Matteo Cortese, who translated it, an English version [12] of the interview is
also available.

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Raphaël Hertzog published a “People behind Debian” interview with Samuel
Thibault [13], member of the accessibility and Hurd teams.

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Other news

Vincent Bernat wrote a tutorial on how to install XBMC on Debian [14] “Wheezy”.
XBMC [15] is a media centre supporting a wide range of digital media and
remote controls, which — thanks to the hard work of Andres Mejia — has
recently been accepted into Debian [16].

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Loïc Dachary sent a report from the OpenStack summit [17] where he represented
the Debian Project.

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Ben Hutchings, member of the Debian Kernel Team, announced that he will
maintain the Linux kernel version 3.2 as long-term kernel at, in
place of Greg Kroah-Hartman [18]. Last January, Ben announced that Debian
“Wheezy” will use Linux 3.2 [19].

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Paul Wise noticed that two Debian derivatives shut down [20] in the last two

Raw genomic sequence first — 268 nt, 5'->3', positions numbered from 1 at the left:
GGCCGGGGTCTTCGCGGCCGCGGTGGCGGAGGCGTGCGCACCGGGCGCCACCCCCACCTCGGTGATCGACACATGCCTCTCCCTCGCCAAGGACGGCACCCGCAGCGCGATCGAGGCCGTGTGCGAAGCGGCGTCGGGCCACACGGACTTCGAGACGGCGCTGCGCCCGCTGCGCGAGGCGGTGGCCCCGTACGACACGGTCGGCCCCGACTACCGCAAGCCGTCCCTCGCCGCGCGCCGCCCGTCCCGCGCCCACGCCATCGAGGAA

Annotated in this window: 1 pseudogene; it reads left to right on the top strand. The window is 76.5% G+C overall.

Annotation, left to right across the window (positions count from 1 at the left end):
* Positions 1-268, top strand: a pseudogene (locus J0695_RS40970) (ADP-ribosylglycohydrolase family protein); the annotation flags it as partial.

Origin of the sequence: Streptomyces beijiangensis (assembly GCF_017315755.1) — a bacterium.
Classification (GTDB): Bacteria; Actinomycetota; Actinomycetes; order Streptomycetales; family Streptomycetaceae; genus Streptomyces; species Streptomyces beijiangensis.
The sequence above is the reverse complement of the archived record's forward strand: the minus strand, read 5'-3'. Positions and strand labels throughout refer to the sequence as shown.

months. Thanks to the derivatives census [21], some patches [22] are still
available and he provided an analysis of them.

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Ana Guerrero announced that fifteen Debian projects have been selected for the
Google Summer of Code 2012 [23], which is six more projects than last year.

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Upcoming events

There are several upcoming Debian-related events:

* April 29-30, Shanghai, China —Debian Bug Squashing Party [24]
* May 11-13, York, UK —Debian Bug Squashing Party [25]

You can find more information about Debian-related events and talks on the
events section [26] of the Debian web site, or subscribe to one of our events
mailing lists for different regions: Europe [27], Netherlands [28], Hispanic
America [29], North America [30].

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Do you want to organise a Debian booth or a Debian install party? Are you aware
of other upcoming Debian-related events? Have you delivered a Debian talk that
you want to link on our talks page [31]? Send an email to the Debian Events
Team [32].

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New Debian Contributors

One applicant has been accepted [33] as Debian Developers and nine people have
started to maintain packages [34] since the previous issue of the Debian
Project News. Please welcome Eduardo Trápani, Norman Messtorff, Frank
Neuber, Daniel Pocock, Artur Rona, Yongzhi Pan, Nuno Carvalho, Daniel Martí,
Jussi Hakala, and Eric Beuque into our project!

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Release-Critical bugs statistics for the upcoming release

According to the Bugs Search interface of the Ultimate Debian Database [35],
the upcoming release, Debian “Wheezy”, is currently affected by 781